Law and order in Malta’s countryside inexistent, BirdLife Malta calls on Prime Minister to place environment as a priority

December 13, 2017 9:10 am

As Malta’s largest environmental NGO, BirdLife Malta today states that there is a breakdown in the enforcement of environmental laws resulting in irreparable damage to the natural environment.

BirdLife Malta notes Prime Minister Joseph Muscat’s speech last Sunday 10th December on the need for law and order. It is clear that the Prime Minister wishes to improve law and order but he fails to see the urgent need to enforce environmental laws.

A Short-eared Owl, another protected species which was illegally shot during this year’s autumn hunting season (Photo by BirdLife Malta)

BirdLife Malta CEO Mark Sultana states: “It is disheartening to see the Government place environment at the bottom of its priorities. As things stand, there is no enforcement in Malta’s countryside. If we are to talk of law and order, then we should be aware that today the number of infringements occurring in the environment sector are too numerous to ignore.

To start with, one must mention the illegal occupation of land by trappers, land that is both public and private. Secondly, there is the widespread use of illegal artificial means of capture and thirdly the killing of protected species.”

BirdLife Malta insists on stopping these illegalities, with the police practically not taking any action and the Wild Birds Regulation Unit (WBRU) sitting on its laurels only interested in defending the status quo.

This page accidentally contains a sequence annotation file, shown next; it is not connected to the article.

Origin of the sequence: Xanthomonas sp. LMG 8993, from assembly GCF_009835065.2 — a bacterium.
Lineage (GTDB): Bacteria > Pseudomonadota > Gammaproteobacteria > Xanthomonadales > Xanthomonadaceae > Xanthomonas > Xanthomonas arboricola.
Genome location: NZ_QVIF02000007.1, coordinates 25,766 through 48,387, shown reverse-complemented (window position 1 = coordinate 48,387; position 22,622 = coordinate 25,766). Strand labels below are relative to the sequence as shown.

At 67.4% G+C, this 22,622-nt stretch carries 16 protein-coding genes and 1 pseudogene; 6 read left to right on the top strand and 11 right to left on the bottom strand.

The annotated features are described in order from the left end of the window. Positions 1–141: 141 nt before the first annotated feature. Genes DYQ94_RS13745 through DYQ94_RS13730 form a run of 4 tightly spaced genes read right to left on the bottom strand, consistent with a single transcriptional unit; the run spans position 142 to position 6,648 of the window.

“Birdlife Malta has been patient and cooperative with Government but the Prime Minister should be aware that there are thousands of Maltese people of different political beliefs that share one common belief that nature protection is seriously lacking and it is not a priority for Government or the Opposition,” said Mark Sultana.

“We have regressed when it comes to enforcing environmental laws, we welcome calls for law and order, but they should be extended to the environmental sector as well and considered a priority.”

Read the Maltese version of the press release here.

An illegally shot protected Mediterranean Gull recovered from Salina on 27th November, one of the latest victims of the autumn hunting season. (Photo by BirdLife Malta)

Aerial picture showing trapping sites on the cliffs at Ta’ Ċenċ. (Photo by Paulo Lago Barreiro)

A protected Meadow Pipit trapped in an unattended clap net at Ta’ Ċenċ found on 10th December. (Photo by Nadja Tschovikov)